The rule was proposed in response to a letter sent to the Acting Comptroller by congressional Republicans alleging that decisions made by a number of large financial institutions to stop lending to new oil and gas projects in the Arctic were “discriminatory.” The members also sent identical letters to the Chair and Vice Chair of the Federal Reserve and the Chair of the Federal Deposit Insurance Corporation. Notably, only OCC decided to initiate a rulemaking in response to the letter’s allegations.
The proposed rule would make it more difficult for banks to limit their exposure to any number of financially risky projects or sectors. This comment will focus only on the rule’s primary purpose: to make it more difficult for banks to manage financial risks stemming from exposure to the fossil fuel industry.
Specifically, the proposed rule would make it substantially more difficult for banks to consider climate-related risks to the oil and gas industry. While the proposal acknowledges that “climate change is a real risk,” it essentially concludes that banks’ existing risk management practices are flawed and insufficient, and do not justify the decisions of several major banks to stop lending to new Arctic oil and gas projects.
We disagree. Over the past several years, economists, central bankers, financial regulators, asset managers, investors, insurance analysts, credit rating analysts, investment bankers, real estate professionals, and scientists have produced an enormous volume of research warning that climate change and the failure to plan for an orderly transition to a low-carbon economy are capable of destabilizing the financial system and threatening significant economic losses. Of particular relevance to this rulemaking, many of these warnings focus on the risk of a “carbon bubble,” i.e., that as demand for fossil fuels decline, fossil fuel assets will become stranded, thereby posing a significant risk to the balance sheets of the financial institutions that financed or invested in those assets.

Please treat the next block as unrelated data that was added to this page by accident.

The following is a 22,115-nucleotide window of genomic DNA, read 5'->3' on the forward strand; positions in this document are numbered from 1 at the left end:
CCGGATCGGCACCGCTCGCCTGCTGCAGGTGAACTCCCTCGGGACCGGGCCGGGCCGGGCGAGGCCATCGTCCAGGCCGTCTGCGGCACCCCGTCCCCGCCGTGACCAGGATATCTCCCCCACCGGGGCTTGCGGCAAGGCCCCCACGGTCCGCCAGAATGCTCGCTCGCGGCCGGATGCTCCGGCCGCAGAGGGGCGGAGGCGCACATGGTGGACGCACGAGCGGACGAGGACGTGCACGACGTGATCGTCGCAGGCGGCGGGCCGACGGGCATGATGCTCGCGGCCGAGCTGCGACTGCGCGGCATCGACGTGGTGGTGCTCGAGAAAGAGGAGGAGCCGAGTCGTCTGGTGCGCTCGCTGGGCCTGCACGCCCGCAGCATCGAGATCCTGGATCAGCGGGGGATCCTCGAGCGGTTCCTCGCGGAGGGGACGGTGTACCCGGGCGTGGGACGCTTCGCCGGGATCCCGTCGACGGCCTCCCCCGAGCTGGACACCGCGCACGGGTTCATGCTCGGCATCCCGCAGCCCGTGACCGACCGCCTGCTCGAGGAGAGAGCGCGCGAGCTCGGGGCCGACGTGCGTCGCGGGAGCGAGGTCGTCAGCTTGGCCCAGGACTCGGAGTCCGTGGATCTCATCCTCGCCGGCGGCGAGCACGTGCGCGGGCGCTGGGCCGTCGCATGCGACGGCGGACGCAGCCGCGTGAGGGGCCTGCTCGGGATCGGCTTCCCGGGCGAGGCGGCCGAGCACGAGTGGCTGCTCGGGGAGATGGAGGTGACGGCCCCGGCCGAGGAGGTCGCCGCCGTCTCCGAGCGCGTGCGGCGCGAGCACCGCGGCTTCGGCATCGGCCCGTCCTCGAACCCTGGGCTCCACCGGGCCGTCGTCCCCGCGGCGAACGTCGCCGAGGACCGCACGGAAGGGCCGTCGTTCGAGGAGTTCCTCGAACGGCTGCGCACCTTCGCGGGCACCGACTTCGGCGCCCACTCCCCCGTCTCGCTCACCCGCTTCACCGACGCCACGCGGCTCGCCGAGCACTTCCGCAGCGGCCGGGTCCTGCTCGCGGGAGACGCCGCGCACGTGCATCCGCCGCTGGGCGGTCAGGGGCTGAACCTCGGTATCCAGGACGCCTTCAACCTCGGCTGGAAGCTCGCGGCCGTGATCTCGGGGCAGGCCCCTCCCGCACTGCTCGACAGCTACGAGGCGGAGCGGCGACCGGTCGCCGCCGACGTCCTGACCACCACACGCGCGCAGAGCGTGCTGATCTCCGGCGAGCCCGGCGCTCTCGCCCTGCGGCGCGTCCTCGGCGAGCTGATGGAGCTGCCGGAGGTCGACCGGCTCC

One recent economic paper reports that “economic literature combined with industry practices suggest the presence of persistent market inefficiencies for fossil fuel reserves, so these assets are likely to be stranded and mispriced, i.e. a carbon bubble exists ....” Another paper finds that “the magnitude of ... stranded assets of fossil fuel companies (in a 2 degrees C economy) has been estimated to be around 82% of global coal reserves, 49% of global gas reserves, and 33% of global oil reserves.” That’s 82% of global coal reserves gone, wiped off balance sheets; 49% of global gas reserves, gone; and 33% of global oil reserves gone. The market value of fossil fuel reserves that can’t be burned is “around $20 trillion,” according to the World Bank. A study done by the European think tank CEPS predicts that “fossil fuel companies altogether would see their market value fall by half.”
Government policies to reduce carbon pollution are not the only forces that may lead to stranded assets. The economics of renewable energy and other low carbon technologies are also reducing demand for fossil fuels. For example, demand for coal has fallen by 40% in the United States as lower cost energy sources have taken its place in the economic dispatch order on our power grid. Americans are choosing to use cheaper, cleaner energy sources. While that is economically disruptive to established incumbents, their failure to compete is no basis for regulatory intervention.
Economists studying stranded assets warn that high-cost producer regions like the U.S. could “lose almost their entire oil and gas industry.” And because the risk is systemic, the consequences could extend well beyond the fossil fuel industry, potentially causing over a five percent decline in U.S. GDP and millions of lost jobs. This data contradicts OCC’s assertion that banks’ decisions to stop lending to new Arctic oil and gas projects are not the product of quantitative risk management practices. High-cost production projects, such as those in the Arctic, will be the first to be stranded. Exploration in an untested and environmentally sensitive petroleum play—in a historically volatile oil price environment—is a logical place for a bank to apply prudent risk management to its business selection.
Central banks are also increasingly concerned about the risks associated with a carbon bubble. The Bank of England warned in an official statement, “investments in fossil fuels and related technologies . . . may take a huge hit.” The Bank for International Settlements also warns of stranded fossil fuel assets in its recent report on climate-related economic risks. And a recent report from 34 central bank presidents cautioned that “estimates of losses […] are large and range from $1 trillion to $4 trillion when considering the energy sector alone, or up to $20 trillion when looking at the economy more broadly.”
This makes the risk of a carbon bubble not just a risk to fossil fuel investors, but a systemic risk that could result in trillions of losses to the broader economy. A stress test of European financial institutions revealed that some were alarmingly exposed to fossil fuel assets and could be at risk should these assets plunge in value. Indeed, the Bank of England has become so concerned about systemic risk associated with stranded fossil fuel assets that it included climate scenarios in its 2019 stress test of insurance firms and plans to do the same for the UK’s largest banks.